Are you new to couponing, or maybe you’re wanting to develop a better system for doing it? This post is all about the best way to organize coupons, but please make sure to check out my How to Use Coupons page for more step-by-step posts on getting started with coupons.
Coupon Organization: What NOT to Do
You want to get more serious about using coupons. Great! The first step is to avoid these not-so-helpful strategies. Are you guilty of any of these?
#1: The Clip ‘n Forget Method. You have good intentions, so you clip your coupons, but then don’t have a plan of where to put them, so they tend to end up in a forgotten pile that goes into a junk drawer somewhere.
#2: The Bottom of the Purse Method. You find a good coupon at a store or get one at checkout, so you put it in your purse for “safe keeping” only to discover it three months later when you’re cleaning said purse – and the coupon has long since expired.
#3: The Forgotten Folder Method. You decide the best place for your coupons is in a neat and tidy folder in your home office. Only problem is you never consult this folder before making your grocery trip.
While a bit tongue in cheek, the point I want to drive home is that coupons will not save you any money if they are not organized or easy to retrieve. On the flipside, it’s entirely possible to create an overly complicated system that stresses you out every Sunday when new coupons arrive (I know because I’ve been there, done that).
Your goal will be to create a system that both keeps your coupons organized and is easy for you to maintain.
Three Basic Coupon Organization Ideas
Over the years, I’ve identified three different organizational methods that work well for most couponers. The one that’s right for you will gel with your style, how you like to shop, how many coupons you intend to use, and how much time and effort you wish to devote.
Organizational Idea #1: The Coupon Binder
Even if you’ve never clipped a coupon in your life, chances are you’ve seen someone carry around one of these puppies at the store. You may have been inspired by them, or sworn you’d never be that crazy.
Let’s chat a little bit about how this method works and why you’d choose to go this route.
- Supplies needed: a large binder and plastic inserts (Amazon links)
- Clip your coupons and file away weekly
- You can also add coupons you find in stores and get in the mail
- Don’t forget about coupons you can print, too – head to the “Print Coupons” tab above for legitimate, free coupons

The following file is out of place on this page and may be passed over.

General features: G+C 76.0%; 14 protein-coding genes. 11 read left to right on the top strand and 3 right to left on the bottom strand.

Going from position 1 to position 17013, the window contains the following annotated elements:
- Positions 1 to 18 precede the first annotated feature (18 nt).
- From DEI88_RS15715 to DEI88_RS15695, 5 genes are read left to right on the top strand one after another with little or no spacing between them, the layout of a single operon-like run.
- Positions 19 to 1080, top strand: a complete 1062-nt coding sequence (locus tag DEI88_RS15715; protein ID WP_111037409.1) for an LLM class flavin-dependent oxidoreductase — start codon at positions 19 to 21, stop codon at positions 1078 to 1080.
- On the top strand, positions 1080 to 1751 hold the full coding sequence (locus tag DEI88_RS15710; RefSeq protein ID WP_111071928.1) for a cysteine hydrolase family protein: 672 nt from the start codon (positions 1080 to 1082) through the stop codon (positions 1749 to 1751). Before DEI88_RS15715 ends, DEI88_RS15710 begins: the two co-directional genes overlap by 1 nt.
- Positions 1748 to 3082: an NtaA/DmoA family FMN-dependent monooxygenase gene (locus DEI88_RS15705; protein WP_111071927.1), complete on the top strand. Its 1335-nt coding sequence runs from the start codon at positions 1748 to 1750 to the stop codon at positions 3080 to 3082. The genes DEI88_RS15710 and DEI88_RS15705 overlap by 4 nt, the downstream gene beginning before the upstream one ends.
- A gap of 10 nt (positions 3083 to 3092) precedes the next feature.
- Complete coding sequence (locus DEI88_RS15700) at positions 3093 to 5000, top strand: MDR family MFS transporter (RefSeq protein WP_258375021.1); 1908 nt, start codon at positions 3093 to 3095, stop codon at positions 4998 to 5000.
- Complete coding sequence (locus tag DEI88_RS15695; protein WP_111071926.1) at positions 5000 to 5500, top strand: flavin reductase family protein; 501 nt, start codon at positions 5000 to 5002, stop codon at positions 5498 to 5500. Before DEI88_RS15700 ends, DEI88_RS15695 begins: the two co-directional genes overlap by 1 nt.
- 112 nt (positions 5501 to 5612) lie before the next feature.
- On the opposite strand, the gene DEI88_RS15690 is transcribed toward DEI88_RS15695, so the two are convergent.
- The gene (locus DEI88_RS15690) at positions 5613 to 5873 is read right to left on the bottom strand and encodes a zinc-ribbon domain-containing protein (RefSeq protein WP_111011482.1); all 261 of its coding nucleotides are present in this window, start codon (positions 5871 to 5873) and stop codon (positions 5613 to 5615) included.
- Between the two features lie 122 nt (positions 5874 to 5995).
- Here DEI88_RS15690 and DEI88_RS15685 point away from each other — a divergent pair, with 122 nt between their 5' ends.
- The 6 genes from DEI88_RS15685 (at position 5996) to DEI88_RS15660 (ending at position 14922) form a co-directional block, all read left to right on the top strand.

- Keeps your coupons at-the-ready should you find deals in stores
- Organize by category or alphabetically
- Keeps them neat and tidy
I personally have used coupon binders for the better part of four years now and I have to say I like the feeling of finding a deal and knowing I have the coupon right then and there to use. However, I found clipping and organizing EVERY coupon from my insert was a huge time waster. These days, I ONLY clip the handful of coupons I think I’m likely to use (or may want to use if I find a deal). I spend about 20-30 minutes every Sunday this way, and my coupons stay neat and tidy. I carry mine in the store in a reusable grocery bag, so it’s discreet.
You’ll need to purchase some pocket sleeves such as these ones (Amazon link). I’ve used both the sports card and business card size and I definitely recommend the sports card – your coupons will require less folding and stay tidier.
I also recommend a good quality binder, preferably one that zips up like the one pictured here (Amazon link). I also like a binder that has pockets for couponing essentials such as scissors, calculator, pens, rebates, receipts, etc.
The disadvantages of this system? It’s important you stay on top of pulling the expired coupons out! A good time to do this is at the start of the month as many coupons tend to expire on the last day of a month. If you use lots of food and products with coupons, you could easily spend more time clipping and filing into a binder than my 20-30 weekly minutes.
Organizational Idea #2: Folders/Filing
If the binder method is not for you, you could simply file your inserts away each week. On the spine of each insert in tiny print is the week date. You can use a sharpie or thick marker and write the date across the front or put the inserts into file folders. (I have some I picked up for $0.09 around back to school time a couple years ago.)
I have stored the folders in one of these super cute, durable Bungalow bins before. Here’s a similar one, selling for $20 on Amazon right now. I definitely recommend something sturdy like this to support all those folders and coupons!
Here’s how to retrieve the coupons you need, under this system:
#1: Use my coupon matchups as a guide! When I share the deals I’m finding at the stores with you here at The Coupon Project, I’m telling you which date and which insert you’ll need. For instance, if I say the $0.50 off soup coupon is from the 10/14 SmartSource, you can refer to your 10/14 file or folder, find that SmartSource insert and flip through to clip the coupon.